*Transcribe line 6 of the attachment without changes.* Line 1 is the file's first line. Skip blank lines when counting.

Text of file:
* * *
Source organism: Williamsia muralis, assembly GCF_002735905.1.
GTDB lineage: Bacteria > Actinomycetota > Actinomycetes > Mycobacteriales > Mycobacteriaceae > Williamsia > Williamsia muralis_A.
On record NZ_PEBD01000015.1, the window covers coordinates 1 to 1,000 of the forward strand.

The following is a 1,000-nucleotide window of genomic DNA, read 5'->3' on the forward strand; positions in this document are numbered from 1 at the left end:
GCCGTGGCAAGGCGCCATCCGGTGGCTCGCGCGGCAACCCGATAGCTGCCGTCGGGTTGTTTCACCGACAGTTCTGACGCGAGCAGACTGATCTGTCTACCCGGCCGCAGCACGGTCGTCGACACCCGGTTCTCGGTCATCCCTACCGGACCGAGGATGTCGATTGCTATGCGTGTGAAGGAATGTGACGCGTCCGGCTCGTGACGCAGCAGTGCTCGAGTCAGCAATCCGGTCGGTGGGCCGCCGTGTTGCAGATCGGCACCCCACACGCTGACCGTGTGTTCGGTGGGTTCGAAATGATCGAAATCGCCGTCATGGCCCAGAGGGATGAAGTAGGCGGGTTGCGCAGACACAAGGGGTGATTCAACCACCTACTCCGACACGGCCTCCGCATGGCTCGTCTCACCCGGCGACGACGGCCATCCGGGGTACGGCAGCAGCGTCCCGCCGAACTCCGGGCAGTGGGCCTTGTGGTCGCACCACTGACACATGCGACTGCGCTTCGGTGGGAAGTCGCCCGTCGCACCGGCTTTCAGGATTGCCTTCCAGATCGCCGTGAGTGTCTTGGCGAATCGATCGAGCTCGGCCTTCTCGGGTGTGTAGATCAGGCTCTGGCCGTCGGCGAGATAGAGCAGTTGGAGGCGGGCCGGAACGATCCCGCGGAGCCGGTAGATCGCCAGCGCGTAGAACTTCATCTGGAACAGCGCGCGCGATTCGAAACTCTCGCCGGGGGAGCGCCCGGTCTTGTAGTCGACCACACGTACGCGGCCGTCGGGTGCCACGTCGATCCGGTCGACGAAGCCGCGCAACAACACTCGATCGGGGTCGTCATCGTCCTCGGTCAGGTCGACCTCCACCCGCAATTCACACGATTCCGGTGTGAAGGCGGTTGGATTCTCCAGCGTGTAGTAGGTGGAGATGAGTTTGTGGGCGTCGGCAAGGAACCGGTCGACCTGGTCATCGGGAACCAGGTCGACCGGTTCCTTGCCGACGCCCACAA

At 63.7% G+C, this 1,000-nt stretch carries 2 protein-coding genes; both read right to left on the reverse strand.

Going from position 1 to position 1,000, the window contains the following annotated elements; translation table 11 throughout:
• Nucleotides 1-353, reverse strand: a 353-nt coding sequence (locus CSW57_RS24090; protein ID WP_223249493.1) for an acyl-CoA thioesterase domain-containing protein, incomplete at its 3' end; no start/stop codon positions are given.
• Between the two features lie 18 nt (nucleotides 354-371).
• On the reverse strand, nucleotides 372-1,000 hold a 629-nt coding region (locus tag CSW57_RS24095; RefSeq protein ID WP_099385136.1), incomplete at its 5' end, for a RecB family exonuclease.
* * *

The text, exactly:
At 63.7% G+C, this 1,000-nt stretch carries 2 protein-coding genes; both read right to left on the reverse strand.